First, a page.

In an analogous way, the DNA molecule in a living being cannot exist without physical properties and the constraints of physics and chemistry. However, for the DNA molecule to act as a code, the information contained in it is not reducible to the laws of physics and chemistry. That information is a property constrained by a higher-level ordering principle.
Knowledge, which has the from-to structure of subsidiary and focal awareness, works within hierarchical levels of reality and of understanding. That of which we are subsidiarily aware points beyond itself to a higher level of reality that gives it meaning. Herein is transcendence. So, as Polanyi puts it:
living beings are possessed of intelligence…which controls and directs the operations of their sensory-motor faculties…But the principle of intelligence is not the ultimate principle or the highest level in the hierarchy governing the functioning of living beings, just as the sensory-motor levels of life leave themselves open to the control of intelligence, so the principle of intelligence leaves its powers open to the still higher principles of responsible choice. Human beings exercise responsibilities within a social setting and a framework of obligations which transcend the principle of intelligence.
Polanyi thus takes us from mechanism to intelligence, then to responsibility, and so to morality.
- A fiduciary framework
We have already suggested that, for Polanyi, knowing is an act deeply committed to the conviction that there is something there to be discovered. It is personal, in the sense that it involves the personality of the discoverer. The discoverer, he argues, is filled with a compelling sense of responsibility for the pursuit of a hidden truth. The knower, in her act of knowing, exercises a personal judgement in relating evidence to an external reality, an aspect of which she is seeking to apprehend.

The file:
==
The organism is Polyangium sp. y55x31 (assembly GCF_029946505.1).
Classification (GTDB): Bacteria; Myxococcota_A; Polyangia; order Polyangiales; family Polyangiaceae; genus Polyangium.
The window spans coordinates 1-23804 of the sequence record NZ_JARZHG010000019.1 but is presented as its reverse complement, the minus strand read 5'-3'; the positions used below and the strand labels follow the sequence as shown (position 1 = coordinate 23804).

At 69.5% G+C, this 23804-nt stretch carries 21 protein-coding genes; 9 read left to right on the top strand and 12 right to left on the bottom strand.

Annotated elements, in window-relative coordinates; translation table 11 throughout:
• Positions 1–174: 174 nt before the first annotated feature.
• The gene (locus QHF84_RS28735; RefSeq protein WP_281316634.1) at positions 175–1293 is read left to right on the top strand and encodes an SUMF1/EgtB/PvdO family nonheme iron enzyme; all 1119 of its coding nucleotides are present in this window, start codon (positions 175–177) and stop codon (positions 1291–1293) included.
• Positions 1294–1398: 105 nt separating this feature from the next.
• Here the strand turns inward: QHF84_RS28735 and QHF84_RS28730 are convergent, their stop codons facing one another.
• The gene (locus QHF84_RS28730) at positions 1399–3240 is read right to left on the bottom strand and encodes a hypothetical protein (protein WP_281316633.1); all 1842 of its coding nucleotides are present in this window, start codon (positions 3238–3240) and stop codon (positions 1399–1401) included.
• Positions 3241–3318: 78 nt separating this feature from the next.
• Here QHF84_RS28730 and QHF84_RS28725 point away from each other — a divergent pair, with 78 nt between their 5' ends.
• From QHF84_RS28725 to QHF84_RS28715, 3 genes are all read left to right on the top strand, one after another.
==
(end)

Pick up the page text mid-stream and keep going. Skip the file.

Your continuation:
All this begins with a belief-system, a commitment of faith, a ‘fiduciary framework’ of assumptions and traditions that underlie all science. The scientist begins with the commitment to the belief that there is something there to be found. At this point, Polanyi quotes Augustine’s word about ‘faith seeking understanding.’ We believe in order to understand.
Here is Polanyi’s summary of this point:
No scientist is ever concerned with producing the most convenient summary of a given set of facts. This is that task of the editors of encyclopedias and the compilers of telephone directories. It is of the essence of a scientific theory that it commits us to an indeterminate range of yet undreamed consequences that may flow from it. We commit ourselves to these, because we believe that by our theory we are making contact with a reality of which our theory has revealed one aspect. It is this commitment that lends universal intent to a scientist’s more original solitary thought.
Notice: ‘we commit ourselves…because we believe.’ There is always more to discover.
B. A Society of Explorers
The second major theme in Polanyi’s work shows Polanyi’s shift from science into social and political comment, and especially in his various writings on what he called ‘The Free Society’. Marxism had put questions to him about the nature of science and the nature of truth, and also about the nature of society. His work was an attempt to answer all these.